ROME, Sep 11 (IPS) – An alarming rise has been recorded in the number of Nigerian girls trafficked to Italy.
Last year 1,782 young girls from Nigeria arrived in Lampedusa, compared to 166 in 2007, human rights organisations say. Lampedusa, an Italian island 205 km from the Italian coast, located between Tunisia and Sicily, is used as a holding centre for migrants, particularly from Africa.
Human trafficking has become the third biggest source of income for criminal organisations globally, following drug and arms, according to a report by the United Nations Office on Drugs and Crime (UNODC) published earlier this year. Close to 80 percent of people trafficked, mostly women, are sexually exploited, the report says.
Women’s representatives from 25 countries have asked the G8 countries to lead global, concrete action against such gender-based violence. The G8 is a group of developed countries that include the U.S., Canada, Britain, France, Germany, Italy, Japan and Russia.
“The Italian presidency of the Group of Eight (G8) gives us a unique opportunity to put the global issue of violence against women on the leaders agenda,” equal opportunities minister Maria Rosa Carfagna told a conference of women’s groups in Rome Sep. 9-10. “We are not here to grieve over women’s condition, but rather to show the world our determination to change.”
The meeting raised several issues such as rape, domestic violence, female genital mutilation, access to education, and violence against young girls. A joint statement resulting from the conference will be submitted to the G8 foreign affairs ministers meeting at the U.N. General Assembly later this month.
While the U.N. report says most victims of traffickers are women and girls, they are also the majority among perpetrators in 30 percent of the countries that provided evidence on the gender of traffickers. Many former victims, pushed by psychological or financial reasons, become traffickers.
“These women, who we call maman, force us on the streets for days without pause, also when we have our period, also when we are pregnant…and a few days after childbirth we are pushed on the street again, or the maman would steal babies from us,” Isoke Aikpitanyi told IPS.
Aikpitanyi, 30, left Nigeria in 2000 on promise of a job in London, but was ‘sold’ to a criminal group, sent to Italy and forced into prostitution. “Here I found true hell,” she said, “a world of daily violence perpetrated by men, and by other women, and also by our own families who pretend they’re not aware, and take their part of money.”
Aikpitanyi says she raised 40,000 dollars through her work for the people who arranged her trip to Europe. Criminal organisations lend women money to pay for the trip, and the women are meant to pay that back through their work. Invariably, they are forced into prostitution to pay the debt. “Today, girls are asked for 80,000 dollars,” Aikpitanyi says. “In many cases, it takes years (to pay back).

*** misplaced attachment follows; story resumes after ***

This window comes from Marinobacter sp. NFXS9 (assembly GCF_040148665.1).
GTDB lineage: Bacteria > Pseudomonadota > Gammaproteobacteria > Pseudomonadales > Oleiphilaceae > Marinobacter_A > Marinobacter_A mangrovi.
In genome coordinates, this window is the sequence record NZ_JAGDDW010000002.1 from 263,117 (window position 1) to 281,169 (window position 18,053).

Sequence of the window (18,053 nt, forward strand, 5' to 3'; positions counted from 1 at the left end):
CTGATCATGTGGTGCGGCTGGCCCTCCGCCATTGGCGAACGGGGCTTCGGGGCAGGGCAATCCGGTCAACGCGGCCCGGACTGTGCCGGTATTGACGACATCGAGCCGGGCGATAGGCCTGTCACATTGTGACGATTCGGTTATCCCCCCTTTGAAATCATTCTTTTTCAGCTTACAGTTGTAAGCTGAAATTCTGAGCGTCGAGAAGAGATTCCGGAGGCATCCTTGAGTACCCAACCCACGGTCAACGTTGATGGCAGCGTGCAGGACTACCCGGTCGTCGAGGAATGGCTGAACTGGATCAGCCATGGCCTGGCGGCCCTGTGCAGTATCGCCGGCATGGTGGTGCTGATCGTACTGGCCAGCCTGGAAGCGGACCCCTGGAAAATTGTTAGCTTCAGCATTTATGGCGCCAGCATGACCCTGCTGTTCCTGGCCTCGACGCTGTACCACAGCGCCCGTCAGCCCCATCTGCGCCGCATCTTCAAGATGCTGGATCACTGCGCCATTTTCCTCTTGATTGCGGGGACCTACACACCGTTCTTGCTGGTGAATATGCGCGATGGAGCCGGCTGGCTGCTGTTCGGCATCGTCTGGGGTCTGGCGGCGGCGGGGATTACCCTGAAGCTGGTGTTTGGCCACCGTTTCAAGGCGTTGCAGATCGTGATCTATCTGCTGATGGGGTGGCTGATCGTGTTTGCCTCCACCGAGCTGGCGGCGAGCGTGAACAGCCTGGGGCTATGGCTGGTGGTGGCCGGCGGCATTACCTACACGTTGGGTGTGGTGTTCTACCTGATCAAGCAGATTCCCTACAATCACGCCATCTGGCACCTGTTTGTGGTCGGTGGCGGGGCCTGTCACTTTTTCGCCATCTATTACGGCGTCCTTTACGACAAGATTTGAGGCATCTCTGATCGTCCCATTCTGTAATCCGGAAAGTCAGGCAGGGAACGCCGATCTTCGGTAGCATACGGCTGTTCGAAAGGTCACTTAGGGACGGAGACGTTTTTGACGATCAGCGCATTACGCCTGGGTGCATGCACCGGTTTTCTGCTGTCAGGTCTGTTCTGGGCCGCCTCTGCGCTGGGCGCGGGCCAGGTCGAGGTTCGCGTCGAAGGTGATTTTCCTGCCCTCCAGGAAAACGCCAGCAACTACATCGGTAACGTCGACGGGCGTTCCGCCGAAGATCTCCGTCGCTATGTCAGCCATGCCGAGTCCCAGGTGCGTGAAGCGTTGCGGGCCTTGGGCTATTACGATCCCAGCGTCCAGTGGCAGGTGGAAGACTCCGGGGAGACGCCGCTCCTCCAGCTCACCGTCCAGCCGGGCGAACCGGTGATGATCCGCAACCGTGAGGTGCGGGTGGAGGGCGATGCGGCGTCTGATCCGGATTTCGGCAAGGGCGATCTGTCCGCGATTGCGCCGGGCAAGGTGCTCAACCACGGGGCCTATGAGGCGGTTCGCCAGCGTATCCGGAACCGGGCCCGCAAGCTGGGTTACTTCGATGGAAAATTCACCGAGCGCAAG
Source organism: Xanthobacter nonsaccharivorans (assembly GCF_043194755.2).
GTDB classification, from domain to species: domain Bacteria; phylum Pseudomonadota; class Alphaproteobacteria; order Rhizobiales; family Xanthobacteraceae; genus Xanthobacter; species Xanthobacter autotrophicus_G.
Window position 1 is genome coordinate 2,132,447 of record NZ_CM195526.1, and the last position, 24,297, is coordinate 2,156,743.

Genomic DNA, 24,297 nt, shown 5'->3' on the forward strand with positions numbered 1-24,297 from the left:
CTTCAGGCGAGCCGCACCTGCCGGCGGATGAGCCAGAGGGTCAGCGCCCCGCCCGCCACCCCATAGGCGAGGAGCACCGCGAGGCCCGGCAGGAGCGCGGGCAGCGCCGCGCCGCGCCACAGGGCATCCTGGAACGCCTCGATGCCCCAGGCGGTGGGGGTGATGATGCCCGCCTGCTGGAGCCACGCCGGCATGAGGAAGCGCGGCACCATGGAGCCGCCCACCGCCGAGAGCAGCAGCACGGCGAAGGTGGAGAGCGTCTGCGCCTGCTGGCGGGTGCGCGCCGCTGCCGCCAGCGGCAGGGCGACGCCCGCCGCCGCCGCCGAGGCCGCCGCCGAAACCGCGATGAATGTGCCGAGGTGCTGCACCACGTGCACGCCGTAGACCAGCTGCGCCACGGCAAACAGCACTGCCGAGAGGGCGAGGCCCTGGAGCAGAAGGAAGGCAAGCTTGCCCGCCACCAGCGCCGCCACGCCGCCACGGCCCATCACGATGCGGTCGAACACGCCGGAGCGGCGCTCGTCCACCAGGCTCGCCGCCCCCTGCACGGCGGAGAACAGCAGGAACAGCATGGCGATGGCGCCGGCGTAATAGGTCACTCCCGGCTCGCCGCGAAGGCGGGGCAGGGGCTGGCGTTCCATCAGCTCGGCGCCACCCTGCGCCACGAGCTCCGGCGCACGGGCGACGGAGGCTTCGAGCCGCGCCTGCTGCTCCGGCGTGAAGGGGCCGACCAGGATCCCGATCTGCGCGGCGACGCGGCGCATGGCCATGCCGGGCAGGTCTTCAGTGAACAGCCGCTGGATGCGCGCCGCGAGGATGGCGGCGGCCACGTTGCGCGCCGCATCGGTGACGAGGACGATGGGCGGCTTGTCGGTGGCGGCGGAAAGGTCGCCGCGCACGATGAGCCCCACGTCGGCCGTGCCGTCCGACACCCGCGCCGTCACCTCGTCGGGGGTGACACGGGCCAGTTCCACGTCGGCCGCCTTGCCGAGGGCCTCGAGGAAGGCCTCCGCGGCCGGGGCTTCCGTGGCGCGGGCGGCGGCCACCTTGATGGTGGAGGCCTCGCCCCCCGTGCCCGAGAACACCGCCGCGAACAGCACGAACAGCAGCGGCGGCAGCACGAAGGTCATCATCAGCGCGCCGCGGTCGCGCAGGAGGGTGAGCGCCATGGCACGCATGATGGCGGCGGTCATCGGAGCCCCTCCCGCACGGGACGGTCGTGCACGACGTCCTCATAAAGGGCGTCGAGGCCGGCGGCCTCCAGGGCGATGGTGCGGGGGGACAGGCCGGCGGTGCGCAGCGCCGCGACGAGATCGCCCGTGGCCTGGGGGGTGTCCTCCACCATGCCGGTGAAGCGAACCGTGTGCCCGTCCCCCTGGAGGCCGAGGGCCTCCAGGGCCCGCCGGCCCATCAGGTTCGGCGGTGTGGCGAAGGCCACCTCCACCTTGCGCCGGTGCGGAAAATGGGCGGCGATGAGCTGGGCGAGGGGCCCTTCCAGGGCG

“Girls who are forced into prostitution say that for each woman victim of human trafficking, an Italian woman is safe from rape,” she said, because they are often approached by violent men who are potential rapists.
A girl who shared a room with Aikpitanyi was killed after reporting violence to the police. In 2003, when Aikpitanyi found the courage to escape her jailers and inform the police, she was assaulted and reduced to coma.
It was a long time before she could find protection from a women’s organisation and then build her own organisation, Girls from Benin City, named after a city in southern Nigeria. The group now helps many Nigerian victims or former victims of trafficking.
“The government of Nigeria is doing a lot to stop human trafficking,” Barry Bibata, minister for women’s promotion and child protection told IPS. “In 2003 we enacted a law providing for a very severe sentence for anybody caught trafficking in persons, and we set up an agency for the prohibition of human trafficking (Naptip) that secures shelters and protections to victims.
“These girls are often very young, they are not mature enough to decide about their future,” Bibata said. The Nigerian government is cooperating with Italy to identify victims, she said, assist them when they come back, and integrate them back within their family in their country of origin.
Italy offers protection to victims of trafficking under a law that provides residence permits to women who escape traffickers; 673 women received permits between 2000 and 2006. Victims can also call a free number (800 290 290).